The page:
Coyote And The Bee
April 11, 2012 § Leave a comment
I’ve always loved myths and stories, and since I just readCoyote Blue,I decided I’d turn my hand to writing a traditional-esque fable. This is just a short thing I threw together in about an hour, but it’s cute enough and warns against being too clever.
Coyote and the Bee
Now, one day long ago, Coyote was walking in the forest, and he got hungry. He sniffed and sniffed and sniffed, but all the Tribe Without Fires were in hiding. This made Coyote mad, but the pain in his stomach made it hard to think. Coyote was clever, and knew that his medicine was in his thought. Wolf was stronger and Rabbit was faster, but no-one was cleverer than Coyote.
But none of the Tribe Without Fires was around, and Coyote’s mouth watered. So Coyote looked for Corn and her children but didn’t find them in the forest. Coyote looked around for berries, but Bear had already eaten everything there was to eat.
“Woe is me!” Said Coyote. “Without food, my medicine will surely fail me, and then I shall certainly die.”
One of the People walked by and saw Coyote. She said, “If you will work with me as I plant, keep Rabbit from eating the young squash and Squirrel from the little corn, I shall feed you with lots of food.”
Coyote howled and gnashed his teeth at the woman. “Go away! Coyote does not work for his food! I am an honest trickster, and never will I work a day in my life!”
“So be it.” The woman said. “I will leave you now, because the corn needs planting and the squash needs tending. But beware, Coyote! There is nothing in this world earned without cost!”
Coyote laughed and laughed at the foolish woman, but the pains in his stomach did not stop. He looked and looked and looked for something to eat, until he came to a great tree.
“Bzzzz.” Said Bee.
Coyote looked up and saw Bee and his brothers flying around his hive. They were working hard, for that is what Bee does. Coyote was thinking of how to trick Bee, for that is what Coyote does. He knew that Bee had lots of honey stored away in his hive, but he also knew how Bee could sting! So Coyote thought of a plan.
“Bee, Bee! I need your help!” Coyote yelled.
“Bzz.” Said Bee. “I am busy.”
“Bee! Listen to me! Bear is coming to eat all of your honey! You must go and sting him with your needles, and then you will be safe! I will guard your honey while you are gone!”
“Bzzz.” Said Bee. “I do not hear him crashing through the forest.”
So Coyote ran behind a tree and stomped on the ground as hard as he could. He shook the branches and quivered the leaves, and after he grew weary, he ran back to Bee.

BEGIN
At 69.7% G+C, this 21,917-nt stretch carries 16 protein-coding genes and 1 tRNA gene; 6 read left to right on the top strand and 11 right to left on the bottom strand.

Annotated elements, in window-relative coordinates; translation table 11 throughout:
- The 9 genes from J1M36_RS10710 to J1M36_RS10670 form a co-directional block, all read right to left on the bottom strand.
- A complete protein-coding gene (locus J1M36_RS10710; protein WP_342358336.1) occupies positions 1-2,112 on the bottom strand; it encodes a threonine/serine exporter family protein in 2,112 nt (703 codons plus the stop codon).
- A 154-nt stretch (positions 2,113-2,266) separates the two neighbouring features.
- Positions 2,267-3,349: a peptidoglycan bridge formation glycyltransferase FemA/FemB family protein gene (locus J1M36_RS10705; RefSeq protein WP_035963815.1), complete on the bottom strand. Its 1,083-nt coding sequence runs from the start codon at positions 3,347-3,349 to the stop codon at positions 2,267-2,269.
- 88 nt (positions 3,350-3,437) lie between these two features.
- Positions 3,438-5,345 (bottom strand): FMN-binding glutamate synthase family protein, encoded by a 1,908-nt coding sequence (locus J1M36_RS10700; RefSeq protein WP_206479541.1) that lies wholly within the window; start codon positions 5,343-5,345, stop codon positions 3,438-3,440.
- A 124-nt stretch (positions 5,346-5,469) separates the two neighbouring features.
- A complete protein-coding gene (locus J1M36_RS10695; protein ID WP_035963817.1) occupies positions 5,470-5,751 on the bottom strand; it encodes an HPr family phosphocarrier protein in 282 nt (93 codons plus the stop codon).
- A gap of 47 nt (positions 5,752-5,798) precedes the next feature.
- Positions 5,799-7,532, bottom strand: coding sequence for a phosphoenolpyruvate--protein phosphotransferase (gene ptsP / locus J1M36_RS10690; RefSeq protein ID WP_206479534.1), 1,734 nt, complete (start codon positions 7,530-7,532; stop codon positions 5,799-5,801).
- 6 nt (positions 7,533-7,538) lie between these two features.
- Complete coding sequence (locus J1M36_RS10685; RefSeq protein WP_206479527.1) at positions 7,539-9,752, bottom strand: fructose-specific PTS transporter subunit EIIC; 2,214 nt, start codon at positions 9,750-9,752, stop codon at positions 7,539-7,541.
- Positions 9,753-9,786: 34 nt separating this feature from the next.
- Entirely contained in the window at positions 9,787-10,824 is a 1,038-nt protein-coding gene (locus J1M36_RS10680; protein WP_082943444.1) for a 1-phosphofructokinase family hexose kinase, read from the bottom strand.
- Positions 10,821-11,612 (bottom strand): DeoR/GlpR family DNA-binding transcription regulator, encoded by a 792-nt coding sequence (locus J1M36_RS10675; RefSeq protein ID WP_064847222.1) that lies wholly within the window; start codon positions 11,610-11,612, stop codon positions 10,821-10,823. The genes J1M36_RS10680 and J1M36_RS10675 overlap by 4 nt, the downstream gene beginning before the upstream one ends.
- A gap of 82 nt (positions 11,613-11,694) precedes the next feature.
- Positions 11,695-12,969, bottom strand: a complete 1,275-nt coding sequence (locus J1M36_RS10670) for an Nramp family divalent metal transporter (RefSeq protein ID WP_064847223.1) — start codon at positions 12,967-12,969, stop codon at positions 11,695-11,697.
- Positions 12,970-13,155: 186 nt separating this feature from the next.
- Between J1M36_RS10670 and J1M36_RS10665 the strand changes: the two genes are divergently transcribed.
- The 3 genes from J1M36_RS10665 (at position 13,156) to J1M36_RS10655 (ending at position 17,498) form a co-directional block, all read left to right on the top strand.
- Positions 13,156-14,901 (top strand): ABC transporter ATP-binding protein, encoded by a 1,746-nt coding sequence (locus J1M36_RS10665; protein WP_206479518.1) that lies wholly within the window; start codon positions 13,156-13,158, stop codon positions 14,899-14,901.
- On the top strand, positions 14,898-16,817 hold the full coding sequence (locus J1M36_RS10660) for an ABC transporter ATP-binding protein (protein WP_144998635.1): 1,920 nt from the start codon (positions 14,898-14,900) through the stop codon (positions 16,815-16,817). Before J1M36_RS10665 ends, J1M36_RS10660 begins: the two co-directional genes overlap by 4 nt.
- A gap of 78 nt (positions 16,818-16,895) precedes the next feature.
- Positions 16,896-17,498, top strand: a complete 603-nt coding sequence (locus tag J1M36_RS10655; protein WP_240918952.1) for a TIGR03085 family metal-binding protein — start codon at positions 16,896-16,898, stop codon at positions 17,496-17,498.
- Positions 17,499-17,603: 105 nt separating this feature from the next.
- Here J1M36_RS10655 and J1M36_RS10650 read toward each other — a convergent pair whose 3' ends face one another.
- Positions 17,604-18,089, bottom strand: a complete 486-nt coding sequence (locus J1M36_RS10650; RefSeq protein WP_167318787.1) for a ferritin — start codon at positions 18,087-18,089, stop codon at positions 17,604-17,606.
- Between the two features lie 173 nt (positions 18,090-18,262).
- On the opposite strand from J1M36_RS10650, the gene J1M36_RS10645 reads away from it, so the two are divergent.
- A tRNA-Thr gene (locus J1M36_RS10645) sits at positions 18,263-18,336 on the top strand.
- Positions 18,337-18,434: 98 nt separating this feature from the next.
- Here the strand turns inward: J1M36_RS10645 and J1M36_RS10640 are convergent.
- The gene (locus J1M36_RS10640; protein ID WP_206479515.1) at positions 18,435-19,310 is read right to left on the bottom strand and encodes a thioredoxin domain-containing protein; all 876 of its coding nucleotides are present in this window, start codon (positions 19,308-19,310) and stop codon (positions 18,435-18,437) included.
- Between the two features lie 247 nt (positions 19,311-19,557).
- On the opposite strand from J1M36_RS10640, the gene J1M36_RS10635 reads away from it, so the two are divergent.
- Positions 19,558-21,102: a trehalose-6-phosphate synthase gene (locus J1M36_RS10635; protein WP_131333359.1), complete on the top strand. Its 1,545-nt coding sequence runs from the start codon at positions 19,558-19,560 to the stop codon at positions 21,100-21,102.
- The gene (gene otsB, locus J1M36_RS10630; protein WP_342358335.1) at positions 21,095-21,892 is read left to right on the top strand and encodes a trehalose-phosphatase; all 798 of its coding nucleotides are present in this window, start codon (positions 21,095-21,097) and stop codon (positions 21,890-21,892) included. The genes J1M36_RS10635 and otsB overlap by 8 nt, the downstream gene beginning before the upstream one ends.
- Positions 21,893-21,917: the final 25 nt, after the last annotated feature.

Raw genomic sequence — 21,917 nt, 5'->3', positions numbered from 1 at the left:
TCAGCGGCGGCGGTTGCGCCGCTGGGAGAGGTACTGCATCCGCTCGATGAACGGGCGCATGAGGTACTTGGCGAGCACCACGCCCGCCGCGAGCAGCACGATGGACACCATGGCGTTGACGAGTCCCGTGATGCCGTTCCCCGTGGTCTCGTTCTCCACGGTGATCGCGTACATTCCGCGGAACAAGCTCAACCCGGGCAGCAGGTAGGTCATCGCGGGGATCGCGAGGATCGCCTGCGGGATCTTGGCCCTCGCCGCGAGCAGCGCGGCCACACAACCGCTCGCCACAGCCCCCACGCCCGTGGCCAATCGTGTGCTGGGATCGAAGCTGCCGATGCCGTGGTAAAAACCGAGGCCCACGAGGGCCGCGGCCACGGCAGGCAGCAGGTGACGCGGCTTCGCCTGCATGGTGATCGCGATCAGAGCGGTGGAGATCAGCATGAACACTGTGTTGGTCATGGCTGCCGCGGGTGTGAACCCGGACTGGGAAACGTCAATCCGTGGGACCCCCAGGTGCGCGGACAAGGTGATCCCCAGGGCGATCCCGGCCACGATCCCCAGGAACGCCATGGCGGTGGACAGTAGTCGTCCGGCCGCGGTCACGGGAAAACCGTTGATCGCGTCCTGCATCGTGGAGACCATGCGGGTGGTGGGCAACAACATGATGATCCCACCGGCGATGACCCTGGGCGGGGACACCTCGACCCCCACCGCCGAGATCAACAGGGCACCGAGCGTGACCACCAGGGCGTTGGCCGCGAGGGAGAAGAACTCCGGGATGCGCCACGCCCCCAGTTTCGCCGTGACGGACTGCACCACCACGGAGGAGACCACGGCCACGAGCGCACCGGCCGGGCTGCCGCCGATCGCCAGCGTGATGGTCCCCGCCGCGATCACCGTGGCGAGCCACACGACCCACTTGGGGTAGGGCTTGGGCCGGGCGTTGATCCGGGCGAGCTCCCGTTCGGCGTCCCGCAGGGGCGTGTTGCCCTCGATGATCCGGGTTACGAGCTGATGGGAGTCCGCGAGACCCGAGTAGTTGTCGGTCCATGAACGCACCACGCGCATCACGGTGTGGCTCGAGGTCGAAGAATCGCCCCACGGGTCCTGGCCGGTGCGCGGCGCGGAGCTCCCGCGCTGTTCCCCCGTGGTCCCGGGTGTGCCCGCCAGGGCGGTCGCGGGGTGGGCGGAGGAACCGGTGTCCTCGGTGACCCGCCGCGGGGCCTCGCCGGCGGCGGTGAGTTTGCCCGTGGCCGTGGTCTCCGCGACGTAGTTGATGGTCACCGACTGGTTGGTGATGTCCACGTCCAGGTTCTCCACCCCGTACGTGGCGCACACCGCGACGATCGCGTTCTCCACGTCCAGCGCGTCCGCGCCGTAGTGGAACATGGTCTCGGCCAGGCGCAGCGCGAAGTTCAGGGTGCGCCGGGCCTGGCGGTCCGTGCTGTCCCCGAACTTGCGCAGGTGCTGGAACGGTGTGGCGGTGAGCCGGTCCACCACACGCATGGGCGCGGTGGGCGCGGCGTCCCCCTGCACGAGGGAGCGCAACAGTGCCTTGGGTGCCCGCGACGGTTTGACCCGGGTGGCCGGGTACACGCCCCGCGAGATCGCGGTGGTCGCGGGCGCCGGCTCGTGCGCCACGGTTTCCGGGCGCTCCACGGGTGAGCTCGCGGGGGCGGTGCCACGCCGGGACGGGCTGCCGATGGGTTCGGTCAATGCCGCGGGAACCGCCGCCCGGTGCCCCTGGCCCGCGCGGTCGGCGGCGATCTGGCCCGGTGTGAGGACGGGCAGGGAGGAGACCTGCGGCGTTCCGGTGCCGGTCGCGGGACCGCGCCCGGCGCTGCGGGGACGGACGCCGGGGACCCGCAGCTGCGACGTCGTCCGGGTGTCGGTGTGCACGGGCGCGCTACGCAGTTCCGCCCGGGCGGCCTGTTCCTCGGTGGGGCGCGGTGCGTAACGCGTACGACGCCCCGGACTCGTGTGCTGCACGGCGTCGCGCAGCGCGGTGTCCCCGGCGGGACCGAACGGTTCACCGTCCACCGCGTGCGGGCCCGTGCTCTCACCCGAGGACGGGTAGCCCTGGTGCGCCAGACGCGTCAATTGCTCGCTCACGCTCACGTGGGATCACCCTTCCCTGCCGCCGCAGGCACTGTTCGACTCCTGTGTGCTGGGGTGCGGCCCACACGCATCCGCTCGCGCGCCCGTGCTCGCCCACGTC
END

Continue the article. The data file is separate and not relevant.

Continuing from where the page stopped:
“Bzzz!” Said Bee. “Bear is coming! But Crow is here, and Crow will guard our hive!”
“Caw!” Said Crow, as he perched in the branches above the Hive. “Thank you for the warning, Coyote, but I can guard the Hive and all Bee’s honey.”
Now Coyote knew Crow, and knew him well. He knew that Crow wanted the honey all for himself, and that the moment Bee left, Crow would steal the honey while Coyote watched from the ground. Coyote could not fly, so he had to think of a plan to drive Crow away from the Hive. Coyote thought of the People, and how they scare away Crow. Coyote ran and found his bow and arrows, and came back to the Hive. By now, Coyote was weak with hunger and was tired from the running he was doing, but he wanted to eat the honey that was inside the hive.
“Bzzz!” Said Bee. “What is it, Coyote?”
“I have found my bow and arrows,” said Coyote as he brandished the weapon, “I will help Crow guard your Hive. Go, and sting Bear with your needles!”
“Bzzz!” Said Bee. “Thank you, Crow and Coyote! We will not forget your help!” And off they flew.
Crow looked at Coyote and his bow and said, “I just remembered, Coyote, that Robin and I have to help Badger find a new hole. You will have to guard the Hive yourself.” And with that, Crow flew off because Crow is no fool, and only a fool challenges a hungry Coyote with a bow.
“Success!” Said Coyote, now that he was alone. “The honey is mine! I have tricked and tricked and tricked, but finally I can eat that honey!”
But Bee works hard, and Bee put the honey at the top of the tree. Coyote can not climb trees, and looked sadly at the tall branches. Coyote used his medicine, and remembered how children of the People knock down Bee’s hives.
Coyote ran, his tongue lolling as he panted and strained, and gathered stones into a pile. So tired that he could hardly stand, Coyote picked up the stones and threw them at the Hive. Each stone knocked the hive closer to falling off, but it was slow. Bee worked hard to build his hive.
With a howl, Coyote threw his last stone, but did not knock the hive down. He fell down into the dust, unable to stand because of his hunger. Bear, who walked up without Coyote seeing him, asked him a question.
“Coyote, why are you so tired?”
“Bear, I have been tricking Bee all day to get some of his honey, and this has made me so famished that I cannot even think.”
“Coyote, did not that woman that I saw in the forest say she would feed you if you would work for her? Why did you not work with her and get your food that way”
“Coyote works for no-one! I am not a planter or a farmer, I am a trickster and a storyteller! I am Coyote!”
“True,” said Bear, as he walked up to the tree, “but you are also hungry.” With a swipe from his paw, Bear rattled the tree and caught the Hive as it fell. He walked away as he ate the honey.
“Wait!” Yelled Coyote. “The woman said that nothing in this world is earned without cost!”
“True,” said Bear as he smacked his lips, “but Coyote, she did not say that I had to pay the cost.”